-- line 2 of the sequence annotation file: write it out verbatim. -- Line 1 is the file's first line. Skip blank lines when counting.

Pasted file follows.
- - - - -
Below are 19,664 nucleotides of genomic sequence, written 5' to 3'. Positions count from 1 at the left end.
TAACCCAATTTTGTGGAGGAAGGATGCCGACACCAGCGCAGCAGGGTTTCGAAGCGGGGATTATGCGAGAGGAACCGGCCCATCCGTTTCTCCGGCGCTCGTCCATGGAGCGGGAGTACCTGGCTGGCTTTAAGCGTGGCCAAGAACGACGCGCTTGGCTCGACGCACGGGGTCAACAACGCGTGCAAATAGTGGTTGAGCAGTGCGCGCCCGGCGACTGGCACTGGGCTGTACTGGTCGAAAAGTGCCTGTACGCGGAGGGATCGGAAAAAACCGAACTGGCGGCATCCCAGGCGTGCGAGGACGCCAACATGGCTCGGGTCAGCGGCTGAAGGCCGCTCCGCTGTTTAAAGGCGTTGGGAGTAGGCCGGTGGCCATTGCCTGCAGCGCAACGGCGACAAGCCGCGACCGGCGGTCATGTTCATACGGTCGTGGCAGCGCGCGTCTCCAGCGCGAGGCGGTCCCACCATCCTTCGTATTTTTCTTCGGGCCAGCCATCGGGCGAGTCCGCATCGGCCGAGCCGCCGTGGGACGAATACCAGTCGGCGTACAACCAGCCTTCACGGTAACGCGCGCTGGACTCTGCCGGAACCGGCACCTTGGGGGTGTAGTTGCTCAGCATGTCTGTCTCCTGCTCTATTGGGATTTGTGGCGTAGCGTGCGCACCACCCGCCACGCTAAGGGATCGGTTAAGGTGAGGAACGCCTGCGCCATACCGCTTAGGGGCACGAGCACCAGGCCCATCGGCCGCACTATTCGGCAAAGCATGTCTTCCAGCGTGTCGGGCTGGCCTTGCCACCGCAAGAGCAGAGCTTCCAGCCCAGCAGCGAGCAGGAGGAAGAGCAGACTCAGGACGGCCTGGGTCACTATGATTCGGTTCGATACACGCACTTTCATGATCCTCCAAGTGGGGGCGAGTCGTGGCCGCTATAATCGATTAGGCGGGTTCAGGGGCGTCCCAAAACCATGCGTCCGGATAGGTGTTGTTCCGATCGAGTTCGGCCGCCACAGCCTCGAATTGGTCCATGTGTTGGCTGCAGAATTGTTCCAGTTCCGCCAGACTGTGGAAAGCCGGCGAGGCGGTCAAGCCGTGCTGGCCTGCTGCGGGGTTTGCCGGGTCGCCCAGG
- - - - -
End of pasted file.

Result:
TAACCCAATTTTGTGGAGGAAGGATGCCGACACCAGCGCAGCAGGGTTTCGAAGCGGGGATTATGCGAGAGGAACCGGCCCATCCGTTTCTCCGGCGCTCGTCCATGGAGCGGGAGTACCTGGCTGGCTTTAAGCGTGGCCAAGAACGACGCGCTTGGCTCGACGCACGGGGTCAACAACGCGTGCAAATAGTGGTTGAGCAGTGCGCGCCCGGCGACTGGCACTGGGCTGTACTGGTCGAAAAGTGCCTGTACGCGGAGGGATCGGAAAAAACCGAACTGGCGGCATCCCAGGCGTGCGAGGACGCCAACATGGCTCGGGTCAGCGGCTGAAGGCCGCTCCGCTGTTTAAAGGCGTTGGGAGTAGGCCGGTGGCCATTGCCTGCAGCGCAACGGCGACAAGCCGCGACCGGCGGTCATGTTCATACGGTCGTGGCAGCGCGCGTCTCCAGCGCGAGGCGGTCCCACCATCCTTCGTATTTTTCTTCGGGCCAGCCATCGGGCGAGTCCGCATCGGCCGAGCCGCCGTGGGACGAATACCAGTCGGCGTACAACCAGCCTTCACGGTAACGCGCGCTGGACTCTGCCGGAACCGGCACCTTGGGGGTGTAGTTGCTCAGCATGTCTGTCTCCTGCTCTATTGGGATTTGTGGCGTAGCGTGCGCACCACCCGCCACGCTAAGGGATCGGTTAAGGTGAGGAACGCCTGCGCCATACCGCTTAGGGGCACGAGCACCAGGCCCATCGGCCGCACTATTCGGCAAAGCATGTCTTCCAGCGTGTCGGGCTGGCCTTGCCACCGCAAGAGCAGAGCTTCCAGCCCAGCAGCGAGCAGGAGGAAGAGCAGACTCAGGACGGCCTGGGTCACTATGATTCGGTTCGATACACGCACTTTCATGATCCTCCAAGTGGGGGCGAGTCGTGGCCGCTATAATCGATTAGGCGGGTTCAGGGGCGTCCCAAAACCATGCGTCCGGATAGGTGTTGTTCCGATCGAGTTCGGCCGCCACAGCCTCGAATTGGTCCATGTGTTGGCTGCAGAATTGTTCCAGTTCCGCCAGACTGTGGAAAGCCGGCGAGGCGGTCAAGCCGTGCTGGCCTGCTGCGGGGTTTGCCGGGTCGCCCAGG